• Learning Activity: I provide assignments that cover specific experiments, students see how the experiments work and what the results are, I scaffold some prediction questions into the assignments
  • Assessment: Questions on the exams about similar, but new, experiments

However, the other 4 course objectives are less clear cut. For example, besides the objective provided here, I have two other objectives dealing with effective communication and teamwork. These will be assessed during the weekly discussion forum using rubrics that detail my expectations of science communication and being a good team member. So essentially the learning activity and the assessment are the same (the discussion forum). I usually scaffold my expectations a bit by being more lenient with responses and providing more feedback in the beginning of the semester compared to the end, but I wasn’t planning on adjusting the rubric from the start to finish of the course.

A similar design is found in this week’s assignment. I want students to practice metacognition and evaluate their learning each week. My plan was to ask the same questions every week – but now I’m wondering if that is really a good plan. Plus, what is the learning activity for this objective? Is the assignment itself the learning activity and the assessment? Is correcting their work using the review videos the learning activity? Is prepping for the exam the learning activity? Do I need to do more besides just repeat questions each week to help them learn metacognition? Will they get frustrated with the same questions or will it provide consistency that they will appreciate?

Course Improvement – OLC

Course Improvement – OLC

The OLC course is keeping me busy! After the learning community discussion, we began looking at rubrics for assessing our courses. MSU has a partnership with Quality Matters, so I have used that rubric before for course design and evaluation, but it was really great reviewing other rubrics as well. Some concepts exist in all the rubrics (e.g. alignment of objectives with learning activities and assessments), but each had some unique components. Also, OLC has a scorecard (i.e. rubric) for assessing programs as well, and it would be great to be able to begin looking at how Medical Neuroscience holds up.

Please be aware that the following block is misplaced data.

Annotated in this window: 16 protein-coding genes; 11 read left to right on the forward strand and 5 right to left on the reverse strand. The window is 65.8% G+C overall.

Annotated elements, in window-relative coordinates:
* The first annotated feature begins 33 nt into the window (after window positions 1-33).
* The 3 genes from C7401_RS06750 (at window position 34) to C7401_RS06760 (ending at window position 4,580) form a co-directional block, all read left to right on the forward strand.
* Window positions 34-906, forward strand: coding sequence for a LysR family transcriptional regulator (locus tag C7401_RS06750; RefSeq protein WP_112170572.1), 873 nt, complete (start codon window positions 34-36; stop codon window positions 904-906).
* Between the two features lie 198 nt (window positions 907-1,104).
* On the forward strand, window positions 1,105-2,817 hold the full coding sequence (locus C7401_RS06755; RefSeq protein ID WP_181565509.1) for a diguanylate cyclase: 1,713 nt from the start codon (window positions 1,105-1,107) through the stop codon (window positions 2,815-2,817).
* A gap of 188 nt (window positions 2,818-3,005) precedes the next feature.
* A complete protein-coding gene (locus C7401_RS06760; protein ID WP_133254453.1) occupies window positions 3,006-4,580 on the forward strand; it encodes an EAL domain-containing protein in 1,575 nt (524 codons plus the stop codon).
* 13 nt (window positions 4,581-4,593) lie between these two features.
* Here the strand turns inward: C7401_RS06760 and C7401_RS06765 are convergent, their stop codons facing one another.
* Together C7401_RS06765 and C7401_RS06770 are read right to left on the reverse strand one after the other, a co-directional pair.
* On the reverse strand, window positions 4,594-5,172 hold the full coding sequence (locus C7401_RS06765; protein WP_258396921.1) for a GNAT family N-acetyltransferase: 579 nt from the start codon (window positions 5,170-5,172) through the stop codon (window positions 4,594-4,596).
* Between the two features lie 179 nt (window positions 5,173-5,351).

The first two weeks had such great resources, which we then had to use to create our course design and a syllabus. I am redesigning my undergraduate neurobiology course. The OLC project (a completed course) doesn’t have to be finished for a year, but I figure if I’m putting in the work now, I might as well use what I’m learning and implement it for my summer course. The course design had me reframing some of my course objectives – what DO I mean by communicate science “effectively” and how will I measure that? – leading to some major edits of course activities. I have never been truly happy with my discussion forums, so those are going to get a revamp. The upside is I hope it makes for better engagement in the course, the downside is I am going to have a ton of videos to redo <eyeroll>. 

This week we have been working on the syllabus. Even with a pretty well-structured syllabus to start with, there is new information the course wants included, the changes to my discussion forums and learning activities to add in, and little things like figuring out the schedule and when assignments will be due. Plus, like NEU 841, I wanted to make this syllabus digital. So I feel like I have done little besides syllabus work this week! But I know May-Casey will be thanking February-Casey down the road for all the hard work.